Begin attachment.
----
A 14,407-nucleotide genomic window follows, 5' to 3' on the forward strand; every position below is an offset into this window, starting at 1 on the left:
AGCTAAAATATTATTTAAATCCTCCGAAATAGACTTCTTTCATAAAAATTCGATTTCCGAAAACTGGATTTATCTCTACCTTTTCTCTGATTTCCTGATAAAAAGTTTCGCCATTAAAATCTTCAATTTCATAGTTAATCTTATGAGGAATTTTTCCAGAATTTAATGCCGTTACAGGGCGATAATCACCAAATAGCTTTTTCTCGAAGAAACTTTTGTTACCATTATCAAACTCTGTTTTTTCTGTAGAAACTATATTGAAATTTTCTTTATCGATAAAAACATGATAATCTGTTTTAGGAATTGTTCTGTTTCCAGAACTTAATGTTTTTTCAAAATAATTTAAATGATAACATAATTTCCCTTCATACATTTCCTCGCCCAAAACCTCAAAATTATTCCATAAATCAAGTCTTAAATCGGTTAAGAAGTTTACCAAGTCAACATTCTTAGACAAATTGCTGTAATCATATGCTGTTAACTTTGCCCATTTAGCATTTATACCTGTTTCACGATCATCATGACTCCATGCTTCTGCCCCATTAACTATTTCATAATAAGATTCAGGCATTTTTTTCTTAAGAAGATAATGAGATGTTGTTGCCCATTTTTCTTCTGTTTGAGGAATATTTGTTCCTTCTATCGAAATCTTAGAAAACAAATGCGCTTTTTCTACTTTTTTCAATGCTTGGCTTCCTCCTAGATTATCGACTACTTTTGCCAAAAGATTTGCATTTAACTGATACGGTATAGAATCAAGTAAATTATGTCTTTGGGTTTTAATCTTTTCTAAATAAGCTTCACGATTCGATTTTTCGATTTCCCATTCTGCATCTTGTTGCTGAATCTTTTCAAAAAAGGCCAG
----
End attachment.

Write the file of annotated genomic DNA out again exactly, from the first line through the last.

A 14,407-nucleotide genomic window follows, 5' to 3' on the forward strand; every position below is an offset into this window, starting at 1 on the left:
AGCTAAAATATTATTTAAATCCTCCGAAATAGACTTCTTTCATAAAAATTCGATTTCCGAAAACTGGATTTATCTCTACCTTTTCTCTGATTTCCTGATAAAAAGTTTCGCCATTAAAATCTTCAATTTCATAGTTAATCTTATGAGGAATTTTTCCAGAATTTAATGCCGTTACAGGGCGATAATCACCAAATAGCTTTTTCTCGAAGAAACTTTTGTTACCATTATCAAACTCTGTTTTTTCTGTAGAAACTATATTGAAATTTTCTTTATCGATAAAAACATGATAATCTGTTTTAGGAATTGTTCTGTTTCCAGAACTTAATGTTTTTTCAAAATAATTTAAATGATAACATAATTTCCCTTCATACATTTCCTCGCCCAAAACCTCAAAATTATTCCATAAATCAAGTCTTAAATCGGTTAAGAAGTTTACCAAGTCAACATTCTTAGACAAATTGCTGTAATCATATGCTGTTAACTTTGCCCATTTAGCATTTATACCTGTTTCACGATCATCATGACTCCATGCTTCTGCCCCATTAACTATTTCATAATAAGATTCAGGCATTTTTTTCTTAAGAAGATAATGAGATGTTGTTGCCCATTTTTCTTCTGTTTGAGGAATATTTGTTCCTTCTATCGAAATCTTAGAAAACAAATGCGCTTTTTCTACTTTTTTCAATGCTTGGCTTCCTCCTAGATTATCGACTACTTTTGCCAAAAGATTTGCATTTAACTGATACGGTATAGAATCAAGTAAATTATGTCTTTGGGTTTTAATCTTTTCTAAATAAGCTTCACGATTCGATTTTTCGATTTCCCATTCTGCATCTTGTTGCTGAATCTTTTCAAAAAAGGCCAG